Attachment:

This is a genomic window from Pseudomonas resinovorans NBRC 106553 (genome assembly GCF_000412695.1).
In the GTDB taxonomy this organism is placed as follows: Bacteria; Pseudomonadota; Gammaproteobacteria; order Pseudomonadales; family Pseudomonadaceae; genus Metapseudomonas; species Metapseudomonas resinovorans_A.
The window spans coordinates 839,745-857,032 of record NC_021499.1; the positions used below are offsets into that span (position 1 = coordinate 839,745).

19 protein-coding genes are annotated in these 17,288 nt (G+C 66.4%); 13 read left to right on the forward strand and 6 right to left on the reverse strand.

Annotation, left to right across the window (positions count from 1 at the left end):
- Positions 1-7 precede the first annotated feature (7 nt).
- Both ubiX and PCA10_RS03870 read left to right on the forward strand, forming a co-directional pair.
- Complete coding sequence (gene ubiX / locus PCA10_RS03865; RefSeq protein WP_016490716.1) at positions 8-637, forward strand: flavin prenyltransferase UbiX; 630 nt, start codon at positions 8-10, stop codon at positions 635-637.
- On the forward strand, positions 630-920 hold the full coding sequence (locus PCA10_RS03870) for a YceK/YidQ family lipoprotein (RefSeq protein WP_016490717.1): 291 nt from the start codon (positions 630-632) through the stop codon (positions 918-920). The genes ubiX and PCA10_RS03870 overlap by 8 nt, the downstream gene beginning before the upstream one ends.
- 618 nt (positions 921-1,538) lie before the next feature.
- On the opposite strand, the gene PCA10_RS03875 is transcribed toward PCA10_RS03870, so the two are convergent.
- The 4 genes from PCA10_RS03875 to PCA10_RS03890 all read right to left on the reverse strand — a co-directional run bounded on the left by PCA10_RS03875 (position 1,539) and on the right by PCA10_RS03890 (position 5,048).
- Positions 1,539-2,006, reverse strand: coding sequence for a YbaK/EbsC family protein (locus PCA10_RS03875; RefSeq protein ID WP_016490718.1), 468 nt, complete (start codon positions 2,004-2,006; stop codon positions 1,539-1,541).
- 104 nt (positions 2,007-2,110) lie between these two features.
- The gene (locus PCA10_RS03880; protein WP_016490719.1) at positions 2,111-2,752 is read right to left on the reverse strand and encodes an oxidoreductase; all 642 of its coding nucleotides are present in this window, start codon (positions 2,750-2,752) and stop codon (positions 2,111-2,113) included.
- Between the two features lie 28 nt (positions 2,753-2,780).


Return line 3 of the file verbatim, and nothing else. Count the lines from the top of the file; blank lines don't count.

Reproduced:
The window spans coordinates 839,745-857,032 of record NC_021499.1; the positions used below are offsets into that span (position 1 = coordinate 839,745).